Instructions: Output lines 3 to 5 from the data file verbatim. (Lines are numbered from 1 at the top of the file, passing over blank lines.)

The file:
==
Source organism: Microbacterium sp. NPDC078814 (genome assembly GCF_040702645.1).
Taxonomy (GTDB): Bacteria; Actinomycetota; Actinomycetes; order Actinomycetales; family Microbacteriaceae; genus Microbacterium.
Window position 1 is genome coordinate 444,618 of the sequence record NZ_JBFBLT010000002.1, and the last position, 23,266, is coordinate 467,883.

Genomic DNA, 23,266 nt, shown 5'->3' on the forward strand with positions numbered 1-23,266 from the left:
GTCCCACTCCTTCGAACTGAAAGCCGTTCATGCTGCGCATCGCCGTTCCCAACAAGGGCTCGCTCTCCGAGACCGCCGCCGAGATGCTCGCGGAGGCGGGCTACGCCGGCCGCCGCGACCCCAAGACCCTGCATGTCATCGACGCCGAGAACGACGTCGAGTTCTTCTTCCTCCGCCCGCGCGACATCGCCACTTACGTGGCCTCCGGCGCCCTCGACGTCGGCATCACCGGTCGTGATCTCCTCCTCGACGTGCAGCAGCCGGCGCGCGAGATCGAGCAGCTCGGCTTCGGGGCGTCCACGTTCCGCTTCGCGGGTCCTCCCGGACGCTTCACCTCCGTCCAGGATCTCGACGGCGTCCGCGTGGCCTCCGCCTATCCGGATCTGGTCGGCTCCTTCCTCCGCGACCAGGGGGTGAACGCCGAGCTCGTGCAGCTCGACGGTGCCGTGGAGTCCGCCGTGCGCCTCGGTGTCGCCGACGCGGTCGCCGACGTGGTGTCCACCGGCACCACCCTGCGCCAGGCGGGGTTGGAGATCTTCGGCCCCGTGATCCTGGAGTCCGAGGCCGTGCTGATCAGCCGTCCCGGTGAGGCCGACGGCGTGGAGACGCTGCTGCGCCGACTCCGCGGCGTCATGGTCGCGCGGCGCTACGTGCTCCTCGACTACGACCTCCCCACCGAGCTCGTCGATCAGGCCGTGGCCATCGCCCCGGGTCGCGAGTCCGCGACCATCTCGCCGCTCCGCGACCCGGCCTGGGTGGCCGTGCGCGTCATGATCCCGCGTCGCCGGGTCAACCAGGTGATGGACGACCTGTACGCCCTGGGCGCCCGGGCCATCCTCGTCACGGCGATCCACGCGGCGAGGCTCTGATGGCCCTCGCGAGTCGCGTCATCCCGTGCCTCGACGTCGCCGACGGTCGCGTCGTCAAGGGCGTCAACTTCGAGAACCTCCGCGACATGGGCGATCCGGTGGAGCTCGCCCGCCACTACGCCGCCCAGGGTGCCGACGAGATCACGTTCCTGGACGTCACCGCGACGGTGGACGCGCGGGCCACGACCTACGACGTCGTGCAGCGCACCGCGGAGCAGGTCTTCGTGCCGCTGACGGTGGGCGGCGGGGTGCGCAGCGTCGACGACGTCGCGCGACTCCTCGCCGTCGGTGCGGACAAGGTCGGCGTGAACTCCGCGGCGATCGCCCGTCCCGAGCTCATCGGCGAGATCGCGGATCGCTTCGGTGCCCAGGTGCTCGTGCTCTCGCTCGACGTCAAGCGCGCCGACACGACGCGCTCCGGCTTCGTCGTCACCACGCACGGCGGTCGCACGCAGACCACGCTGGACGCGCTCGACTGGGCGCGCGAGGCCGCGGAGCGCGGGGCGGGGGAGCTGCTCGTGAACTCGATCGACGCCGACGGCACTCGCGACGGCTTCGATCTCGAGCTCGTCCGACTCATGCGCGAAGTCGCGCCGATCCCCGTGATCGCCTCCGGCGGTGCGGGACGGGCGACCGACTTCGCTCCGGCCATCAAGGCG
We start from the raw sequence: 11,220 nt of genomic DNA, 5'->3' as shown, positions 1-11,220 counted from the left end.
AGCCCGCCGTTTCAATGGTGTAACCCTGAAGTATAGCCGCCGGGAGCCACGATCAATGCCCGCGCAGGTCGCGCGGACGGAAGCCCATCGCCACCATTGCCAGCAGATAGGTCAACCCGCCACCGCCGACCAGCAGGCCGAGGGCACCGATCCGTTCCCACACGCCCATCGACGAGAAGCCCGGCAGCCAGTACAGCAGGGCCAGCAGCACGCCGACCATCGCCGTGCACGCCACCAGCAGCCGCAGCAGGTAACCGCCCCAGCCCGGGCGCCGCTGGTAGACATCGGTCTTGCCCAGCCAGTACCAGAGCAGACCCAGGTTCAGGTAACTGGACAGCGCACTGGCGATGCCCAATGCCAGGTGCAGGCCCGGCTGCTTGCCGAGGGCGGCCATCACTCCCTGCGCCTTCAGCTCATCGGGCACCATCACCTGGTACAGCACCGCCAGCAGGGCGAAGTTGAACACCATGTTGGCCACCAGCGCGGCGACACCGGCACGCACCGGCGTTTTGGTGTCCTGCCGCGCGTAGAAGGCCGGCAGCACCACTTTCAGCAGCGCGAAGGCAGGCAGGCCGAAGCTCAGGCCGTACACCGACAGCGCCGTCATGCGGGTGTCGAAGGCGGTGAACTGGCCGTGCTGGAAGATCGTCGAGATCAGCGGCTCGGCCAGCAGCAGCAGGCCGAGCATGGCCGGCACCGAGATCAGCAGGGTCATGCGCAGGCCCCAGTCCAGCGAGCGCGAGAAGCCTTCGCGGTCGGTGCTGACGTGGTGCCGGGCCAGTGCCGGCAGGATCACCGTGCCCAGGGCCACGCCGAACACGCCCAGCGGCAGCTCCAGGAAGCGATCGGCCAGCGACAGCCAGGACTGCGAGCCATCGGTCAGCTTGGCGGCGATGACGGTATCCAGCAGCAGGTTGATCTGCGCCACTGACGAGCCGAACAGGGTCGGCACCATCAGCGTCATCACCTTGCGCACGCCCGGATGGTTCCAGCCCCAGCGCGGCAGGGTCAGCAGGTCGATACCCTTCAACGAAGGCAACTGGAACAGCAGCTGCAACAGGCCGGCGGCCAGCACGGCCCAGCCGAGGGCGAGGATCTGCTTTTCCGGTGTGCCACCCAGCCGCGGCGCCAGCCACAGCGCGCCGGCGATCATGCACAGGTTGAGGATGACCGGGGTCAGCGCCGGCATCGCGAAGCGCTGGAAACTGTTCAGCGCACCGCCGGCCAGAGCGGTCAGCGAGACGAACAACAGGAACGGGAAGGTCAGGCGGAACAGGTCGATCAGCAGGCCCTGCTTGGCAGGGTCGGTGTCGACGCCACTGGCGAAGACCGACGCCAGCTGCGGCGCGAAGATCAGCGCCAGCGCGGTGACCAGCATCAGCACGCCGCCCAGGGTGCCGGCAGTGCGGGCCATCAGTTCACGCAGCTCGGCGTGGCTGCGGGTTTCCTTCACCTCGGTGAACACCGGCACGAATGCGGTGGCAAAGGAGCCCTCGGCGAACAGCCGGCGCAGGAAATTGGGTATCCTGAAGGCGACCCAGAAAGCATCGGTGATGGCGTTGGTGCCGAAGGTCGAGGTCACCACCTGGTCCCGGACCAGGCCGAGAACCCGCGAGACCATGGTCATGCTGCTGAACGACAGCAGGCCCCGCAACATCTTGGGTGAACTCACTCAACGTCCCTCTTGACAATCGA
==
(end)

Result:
Window position 1 is genome coordinate 444,618 of the sequence record NZ_JBFBLT010000002.1, and the last position, 23,266, is coordinate 467,883.

Genomic DNA, 23,266 nt, shown 5'->3' on the forward strand with positions numbered 1-23,266 from the left:
GTCCCACTCCTTCGAACTGAAAGCCGTTCATGCTGCGCATCGCCGTTCCCAACAAGGGCTCGCTCTCCGAGACCGCCGCCGAGATGCTCGCGGAGGCGGGCTACGCCGGCCGCCGCGACCCCAAGACCCTGCATGTCATCGACGCCGAGAACGACGTCGAGTTCTTCTTCCTCCGCCCGCGCGACATCGCCACTTACGTGGCCTCCGGCGCCCTCGACGTCGGCATCACCGGTCGTGATCTCCTCCTCGACGTGCAGCAGCCGGCGCGCGAGATCGAGCAGCTCGGCTTCGGGGCGTCCACGTTCCGCTTCGCGGGTCCTCCCGGACGCTTCACCTCCGTCCAGGATCTCGACGGCGTCCGCGTGGCCTCCGCCTATCCGGATCTGGTCGGCTCCTTCCTCCGCGACCAGGGGGTGAACGCCGAGCTCGTGCAGCTCGACGGTGCCGTGGAGTCCGCCGTGCGCCTCGGTGTCGCCGACGCGGTCGCCGACGTGGTGTCCACCGGCACCACCCTGCGCCAGGCGGGGTTGGAGATCTTCGGCCCCGTGATCCTGGAGTCCGAGGCCGTGCTGATCAGCCGTCCCGGTGAGGCCGACGGCGTGGAGACGCTGCTGCGCCGACTCCGCGGCGTCATGGTCGCGCGGCGCTACGTGCTCCTCGACTACGACCTCCCCACCGAGCTCGTCGATCAGGCCGTGGCCATCGCCCCGGGTCGCGAGTCCGCGACCATCTCGCCGCTCCGCGACCCGGCCTGGGTGGCCGTGCGCGTCATGATCCCGCGTCGCCGGGTCAACCAGGTGATGGACGACCTGTACGCCCTGGGCGCCCGGGCCATCCTCGTCACGGCGATCCACGCGGCGAGGCTCTGATGGCCCTCGCGAGTCGCGTCATCCCGTGCCTCGACGTCGCCGACGGTCGCGTCGTCAAGGGCGTCAACTTCGAGAACCTCCGCGACATGGGCGATCCGGTGGAGCTCGCCCGCCACTACGCCGCCCAGGGTGCCGACGAGATCACGTTCCTGGACGTCACCGCGACGGTGGACGCGCGGGCCACGACCTACGACGTCGTGCAGCGCACCGCGGAGCAGGTCTTCGTGCCGCTGACGGTGGGCGGCGGGGTGCGCAGCGTCGACGACGTCGCGCGACTCCTCGCCGTCGGTGCGGACAAGGTCGGCGTGAACTCCGCGGCGATCGCCCGTCCCGAGCTCATCGGCGAGATCGCGGATCGCTTCGGTGCCCAGGTGCTCGTGCTCTCGCTCGACGTCAAGCGCGCCGACACGACGCGCTCCGGCTTCGTCGTCACCACGCACGGCGGTCGCACGCAGACCACGCTGGACGCGCTCGACTGGGCGCGCGAGGCCGCGGAGCGCGGGGCGGGGGAGCTGCTCGTGAACTCGATCGACGCCGACGGCACTCGCGACGGCTTCGATCTCGAGCTCGTCCGACTCATGCGCGAAGTCGCGCCGATCCCCGTGATCGCCTCCGGCGGTGCGGGACGGGCGACCGACTTCGCTCCGGCCATCAAGGCG